333 F2d 758 Precision Transformer Corporation Goldberg v. Metalfab Inc H Weinstein

333 F.2d 758

In the Matter of PRECISION TRANSFORMER CORPORATION, Debtor.
Sarah GOLDBERG as Trustee under Trust No. 101, and Sarah
Goldberg as Successor Trustee under Trust No. 102,
a Creditor, Appellant,
v.
METALFAB, INC., Federal Insulation Co., The Arnold
Engineering Company and Allegheny Ludlum Steel
Corp., Appellees.
Samuel H. WEINSTEIN, Trustee of Adler Trusts, Appellant,
v.
METALFAB, INC., Federal Insulation Co., The Arnold
Engineering Company and Allegheny Ludlum Steel
Corp., Appellees.

Nos. 14387-14388.

United States Court of Appeals Seventh Circuit.

June 29, 1964, Rehearing Denied July 27, 1964.

Anna R. Lavin, Chicago, Ill., for appellants.

Harold S. Lansing, Bernard M. Kaplan, Kevin J. Gillogly, William S. Collen, Blanksten & Lansing, Chicago, Ill., and Clifford Bruce Thomas, Madison, Wis., for appellees.

Before DUFFY, KILEY, and SWYGERT, Circuit Judges.

DUFFY, Circuit Judge.

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1

These consolidated appeals are from an order of the District Court dated September 26, 1963, striking identical answers of appellants to the Involuntary Petition for reorganization under Chapter X of the Bankruptcy Act, which was filed by certain creditors. Appellant Weinstein is the trustee of the Adler trusts. Appellant Goldberg is the trustee under trusts 101 and 102.

2

The issues raised on this appeal make it necessary to set out in considerable detail, the various proceedings had in the District Court.

3

On March 8, 1962, Precision Transformer Corporation filed a voluntary petition for arrangement under Chapter XI of the Bankruptcy Act. An extension was granted to file schedules, statement of affairs and plan of arrangement. The debtor was continued in possession.

4

The financial condition of debtor, as of the date of filing its petition, can be presented in capsule form. The total assets were listed as $2,031,940.96. However, secured debts, including first and second mortgages on real estate, totaled $608,842.04; unsecured debts were $984,866.22; outstanding unconverted debentures including accrued interest, totaled $527,011.46. A deficit of more than $200,000 was indicated.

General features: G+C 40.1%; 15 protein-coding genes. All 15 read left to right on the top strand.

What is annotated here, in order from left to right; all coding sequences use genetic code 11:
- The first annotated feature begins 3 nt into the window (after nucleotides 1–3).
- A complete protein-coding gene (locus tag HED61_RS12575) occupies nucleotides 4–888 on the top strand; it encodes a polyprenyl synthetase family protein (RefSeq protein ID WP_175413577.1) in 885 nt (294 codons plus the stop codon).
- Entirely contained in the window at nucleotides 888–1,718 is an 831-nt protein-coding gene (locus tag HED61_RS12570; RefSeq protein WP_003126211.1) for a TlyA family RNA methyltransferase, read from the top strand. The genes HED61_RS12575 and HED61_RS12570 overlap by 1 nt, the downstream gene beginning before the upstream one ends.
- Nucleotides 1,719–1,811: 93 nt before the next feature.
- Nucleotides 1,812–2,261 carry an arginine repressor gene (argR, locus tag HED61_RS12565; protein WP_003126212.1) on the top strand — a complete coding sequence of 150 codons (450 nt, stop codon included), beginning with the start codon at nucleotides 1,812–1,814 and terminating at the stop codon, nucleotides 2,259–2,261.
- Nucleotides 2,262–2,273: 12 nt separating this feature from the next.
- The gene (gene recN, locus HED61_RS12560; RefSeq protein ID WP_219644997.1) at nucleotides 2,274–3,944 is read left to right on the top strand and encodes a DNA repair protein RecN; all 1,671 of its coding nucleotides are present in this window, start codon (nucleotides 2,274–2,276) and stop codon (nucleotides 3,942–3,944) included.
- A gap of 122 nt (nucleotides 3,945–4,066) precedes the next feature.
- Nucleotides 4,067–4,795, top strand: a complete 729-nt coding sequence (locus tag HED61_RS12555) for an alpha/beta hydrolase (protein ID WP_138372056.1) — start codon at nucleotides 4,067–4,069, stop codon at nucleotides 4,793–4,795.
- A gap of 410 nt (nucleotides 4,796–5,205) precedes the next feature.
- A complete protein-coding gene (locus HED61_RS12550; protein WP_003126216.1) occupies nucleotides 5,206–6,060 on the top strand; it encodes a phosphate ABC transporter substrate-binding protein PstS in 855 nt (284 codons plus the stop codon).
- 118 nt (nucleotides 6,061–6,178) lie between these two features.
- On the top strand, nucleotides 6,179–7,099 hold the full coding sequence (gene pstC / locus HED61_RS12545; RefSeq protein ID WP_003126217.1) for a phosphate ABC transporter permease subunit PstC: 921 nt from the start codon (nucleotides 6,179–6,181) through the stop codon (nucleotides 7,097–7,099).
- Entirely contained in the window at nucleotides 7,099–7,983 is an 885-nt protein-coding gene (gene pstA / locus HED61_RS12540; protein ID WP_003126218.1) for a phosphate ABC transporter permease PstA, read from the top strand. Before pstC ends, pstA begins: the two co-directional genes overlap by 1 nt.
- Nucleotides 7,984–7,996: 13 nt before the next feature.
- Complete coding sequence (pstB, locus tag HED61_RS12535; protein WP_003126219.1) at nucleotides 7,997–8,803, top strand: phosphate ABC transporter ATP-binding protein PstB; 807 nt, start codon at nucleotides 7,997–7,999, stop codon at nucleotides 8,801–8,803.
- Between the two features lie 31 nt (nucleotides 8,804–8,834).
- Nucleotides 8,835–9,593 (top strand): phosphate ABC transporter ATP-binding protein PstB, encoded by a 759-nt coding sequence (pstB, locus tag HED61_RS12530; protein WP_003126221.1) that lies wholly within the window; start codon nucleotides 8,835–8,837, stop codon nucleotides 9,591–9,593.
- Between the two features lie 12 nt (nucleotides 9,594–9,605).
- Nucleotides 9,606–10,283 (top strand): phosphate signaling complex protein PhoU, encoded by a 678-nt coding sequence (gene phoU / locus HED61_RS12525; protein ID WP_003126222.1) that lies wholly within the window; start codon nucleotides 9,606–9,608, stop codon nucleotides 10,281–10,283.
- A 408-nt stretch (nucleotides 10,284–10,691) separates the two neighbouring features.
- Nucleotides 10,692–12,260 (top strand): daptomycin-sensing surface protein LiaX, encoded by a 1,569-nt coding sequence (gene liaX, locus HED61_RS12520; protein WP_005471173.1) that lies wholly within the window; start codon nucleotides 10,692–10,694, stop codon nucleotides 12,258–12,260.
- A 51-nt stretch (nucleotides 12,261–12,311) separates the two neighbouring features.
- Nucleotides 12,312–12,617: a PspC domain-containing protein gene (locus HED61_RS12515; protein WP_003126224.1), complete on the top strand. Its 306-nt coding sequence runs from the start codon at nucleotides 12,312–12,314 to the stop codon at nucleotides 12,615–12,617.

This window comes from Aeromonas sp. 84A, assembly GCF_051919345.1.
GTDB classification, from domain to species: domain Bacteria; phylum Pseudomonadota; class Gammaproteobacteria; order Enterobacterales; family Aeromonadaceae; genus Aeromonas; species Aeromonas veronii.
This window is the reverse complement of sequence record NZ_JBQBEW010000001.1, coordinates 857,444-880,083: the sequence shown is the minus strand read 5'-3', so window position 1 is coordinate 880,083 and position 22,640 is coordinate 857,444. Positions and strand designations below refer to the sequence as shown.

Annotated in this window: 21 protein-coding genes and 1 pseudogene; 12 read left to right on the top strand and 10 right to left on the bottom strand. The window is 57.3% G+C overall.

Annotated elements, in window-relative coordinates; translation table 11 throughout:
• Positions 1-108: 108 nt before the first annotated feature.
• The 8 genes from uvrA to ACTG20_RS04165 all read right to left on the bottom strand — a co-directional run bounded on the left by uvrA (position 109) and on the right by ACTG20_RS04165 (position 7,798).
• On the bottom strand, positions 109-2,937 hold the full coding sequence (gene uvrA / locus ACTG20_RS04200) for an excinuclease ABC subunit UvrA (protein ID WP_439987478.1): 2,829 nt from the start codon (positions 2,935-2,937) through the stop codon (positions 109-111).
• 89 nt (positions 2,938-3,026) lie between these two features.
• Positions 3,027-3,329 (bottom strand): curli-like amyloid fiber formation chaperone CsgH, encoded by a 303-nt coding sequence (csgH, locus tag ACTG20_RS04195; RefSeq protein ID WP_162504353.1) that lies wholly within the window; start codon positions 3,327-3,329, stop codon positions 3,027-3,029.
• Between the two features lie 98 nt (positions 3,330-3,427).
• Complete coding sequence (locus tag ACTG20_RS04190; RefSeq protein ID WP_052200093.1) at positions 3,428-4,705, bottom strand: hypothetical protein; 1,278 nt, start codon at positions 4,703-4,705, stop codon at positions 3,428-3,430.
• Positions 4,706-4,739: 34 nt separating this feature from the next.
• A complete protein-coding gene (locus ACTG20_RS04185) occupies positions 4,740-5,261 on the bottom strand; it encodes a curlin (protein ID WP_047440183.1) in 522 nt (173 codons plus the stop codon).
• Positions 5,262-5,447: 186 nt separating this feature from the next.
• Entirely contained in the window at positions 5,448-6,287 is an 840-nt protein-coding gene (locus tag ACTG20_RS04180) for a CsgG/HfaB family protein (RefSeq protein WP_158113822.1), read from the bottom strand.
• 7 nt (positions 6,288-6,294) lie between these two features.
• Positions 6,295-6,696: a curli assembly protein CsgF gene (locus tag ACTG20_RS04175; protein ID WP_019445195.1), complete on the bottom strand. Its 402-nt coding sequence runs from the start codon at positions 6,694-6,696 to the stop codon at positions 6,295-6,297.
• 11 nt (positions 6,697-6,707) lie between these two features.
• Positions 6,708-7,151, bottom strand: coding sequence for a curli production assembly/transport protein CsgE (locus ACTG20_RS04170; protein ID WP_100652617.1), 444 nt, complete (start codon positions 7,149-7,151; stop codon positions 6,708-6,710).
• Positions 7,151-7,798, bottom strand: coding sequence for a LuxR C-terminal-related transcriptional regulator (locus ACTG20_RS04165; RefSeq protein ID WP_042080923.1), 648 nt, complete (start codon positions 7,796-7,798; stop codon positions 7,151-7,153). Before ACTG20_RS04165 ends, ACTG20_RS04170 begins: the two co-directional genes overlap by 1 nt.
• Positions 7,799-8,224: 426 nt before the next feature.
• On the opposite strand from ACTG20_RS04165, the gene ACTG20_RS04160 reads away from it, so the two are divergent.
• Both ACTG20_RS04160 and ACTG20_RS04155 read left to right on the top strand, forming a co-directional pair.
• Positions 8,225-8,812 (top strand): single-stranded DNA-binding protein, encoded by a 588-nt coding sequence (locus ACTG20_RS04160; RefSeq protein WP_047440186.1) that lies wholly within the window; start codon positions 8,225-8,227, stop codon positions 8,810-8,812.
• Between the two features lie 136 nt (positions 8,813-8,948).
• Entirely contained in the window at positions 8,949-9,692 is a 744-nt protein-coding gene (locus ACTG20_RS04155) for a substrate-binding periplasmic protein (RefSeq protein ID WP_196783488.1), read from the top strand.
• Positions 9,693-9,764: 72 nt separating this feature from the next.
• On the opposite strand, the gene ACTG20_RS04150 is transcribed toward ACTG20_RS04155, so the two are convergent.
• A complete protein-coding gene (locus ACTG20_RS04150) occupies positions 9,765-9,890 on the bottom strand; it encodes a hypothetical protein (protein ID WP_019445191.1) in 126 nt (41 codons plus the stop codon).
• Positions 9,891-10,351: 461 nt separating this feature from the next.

5

On April 23, 1962, the Securities and Exchange Commission (S.E.C.) filed a motion to dismiss the petition which had been filed by debtor. All parties in interest were given twenty days to file an answer to the motion.

6

On May 31, Metalfab, Inc., Federal Insulation Co., The Arnold Engineering Company and Allegheny Ludlum Steel Corporation, as creditors, having aggregate claims totaling $198,107.84, filed an involuntary petition to convert the pending Chapter XI proceeding to a reorganization under Chapter X of the Bankruptcy Act. The petition alleged, among other things, the insolvency of the debtor; that there are 1,074,517 shares of common stock of debtor which are held by about 2,500 public shareholders; that within four months preceding the filing of the petition, debtor made preferential payment to creditors. The petition also alleged that the Chapter XI proceeding had been before the Court for almost three months and no clear plan of arrangement had been filed, and that there was no present indication when, if at all, an acceptable plan would be filed.

7

The attorney for the S.E.C. informed the Court that the filing of the involuntary petition by certain creditors made it unnecessary to conduct a hearing on the then pending motion by S.E.C. to dismiss the petition under Chapter XI.

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8

On June 13, 1962, Precision Transformer Corporation filed a motion to dismiss the involuntary petition for conversion to Chapter X which had been filed on May 31. On June 26, 1962, debtor presented a plan of arrangement under Chapter XI, and a modified plan was filed on June 27.

9

On July 5, 1962, S.E.C. asked leave to withdraw its motion to dismiss the petition under Chapter XI. The Court granted this motion. At this hearing, the attorney for the Debenture Holders' Committee stated the debenture holders would want more than fifty cents on the dollar if the unsecured creditors were paid off under the proposed plan of arrangement.

10

On August 6, 1962, the debtor announced before Referee Nowogrodski that it was abandoning instanter its plan of arrangement under Chapter XI, and the referee entered an order of abandonment but directed the debtor to remain in possession subject to the disposition by the District Court of the pending creditors' petition to convert the Chapter XI proceedings to proceedings under Chapter X of the Bankruptcy Act.

11

On August 7, 1962, at a hearing before the District Court, the Judge overruled debtor's motion to dismiss the involuntary petition of creditors to convert the Chapter XI proceedings to proceedings under Chapter X; granted leave to petitioning creditors to file an amendment to their involuntary petition, and appointed Mr. Edward Limperis as temporary receiver of the debtor.